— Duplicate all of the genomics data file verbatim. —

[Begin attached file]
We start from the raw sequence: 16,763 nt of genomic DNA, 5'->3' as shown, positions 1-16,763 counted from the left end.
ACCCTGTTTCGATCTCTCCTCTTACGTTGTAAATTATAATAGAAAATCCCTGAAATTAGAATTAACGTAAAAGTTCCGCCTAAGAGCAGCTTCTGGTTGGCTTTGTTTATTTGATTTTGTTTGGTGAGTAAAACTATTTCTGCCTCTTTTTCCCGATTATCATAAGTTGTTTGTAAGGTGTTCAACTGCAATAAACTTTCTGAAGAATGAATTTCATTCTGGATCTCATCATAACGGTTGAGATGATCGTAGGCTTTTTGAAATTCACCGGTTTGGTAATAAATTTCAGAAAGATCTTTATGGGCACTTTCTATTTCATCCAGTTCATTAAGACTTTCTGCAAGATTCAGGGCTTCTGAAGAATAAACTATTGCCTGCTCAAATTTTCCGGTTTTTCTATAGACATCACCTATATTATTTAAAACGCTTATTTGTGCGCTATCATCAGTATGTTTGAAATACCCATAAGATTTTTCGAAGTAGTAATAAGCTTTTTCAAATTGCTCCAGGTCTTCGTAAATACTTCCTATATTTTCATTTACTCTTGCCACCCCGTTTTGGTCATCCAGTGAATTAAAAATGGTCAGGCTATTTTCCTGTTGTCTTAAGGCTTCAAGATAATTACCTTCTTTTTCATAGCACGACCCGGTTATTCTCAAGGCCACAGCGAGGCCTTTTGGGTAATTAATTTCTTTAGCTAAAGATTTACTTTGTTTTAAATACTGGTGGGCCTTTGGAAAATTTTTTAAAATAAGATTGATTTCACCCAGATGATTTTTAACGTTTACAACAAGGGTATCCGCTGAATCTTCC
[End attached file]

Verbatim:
We start from the raw sequence: 16,763 nt of genomic DNA, 5'->3' as shown, positions 1-16,763 counted from the left end.
ACCCTGTTTCGATCTCTCCTCTTACGTTGTAAATTATAATAGAAAATCCCTGAAATTAGAATTAACGTAAAAGTTCCGCCTAAGAGCAGCTTCTGGTTGGCTTTGTTTATTTGATTTTGTTTGGTGAGTAAAACTATTTCTGCCTCTTTTTCCCGATTATCATAAGTTGTTTGTAAGGTGTTCAACTGCAATAAACTTTCTGAAGAATGAATTTCATTCTGGATCTCATCATAACGGTTGAGATGATCGTAGGCTTTTTGAAATTCACCGGTTTGGTAATAAATTTCAGAAAGATCTTTATGGGCACTTTCTATTTCATCCAGTTCATTAAGACTTTCTGCAAGATTCAGGGCTTCTGAAGAATAAACTATTGCCTGCTCAAATTTTCCGGTTTTTCTATAGACATCACCTATATTATTTAAAACGCTTATTTGTGCGCTATCATCAGTATGTTTGAAATACCCATAAGATTTTTCGAAGTAGTAATAAGCTTTTTCAAATTGCTCCAGGTCTTCGTAAATACTTCCTATATTTTCATTTACTCTTGCCACCCCGTTTTGGTCATCCAGTGAATTAAAAATGGTCAGGCTATTTTCCTGTTGTCTTAAGGCTTCAAGATAATTACCTTCTTTTTCATAGCACGACCCGGTTATTCTCAAGGCCACAGCGAGGCCTTTTGGGTAATTAATTTCTTTAGCTAAAGATTTACTTTGTTTTAAATACTGGTGGGCCTTTGGAAAATTTTTTAAAATAAGATTGATTTCACCCAGATGATTTTTAACGTTTACAACAAGGGTATCCGCTGAATCTTCC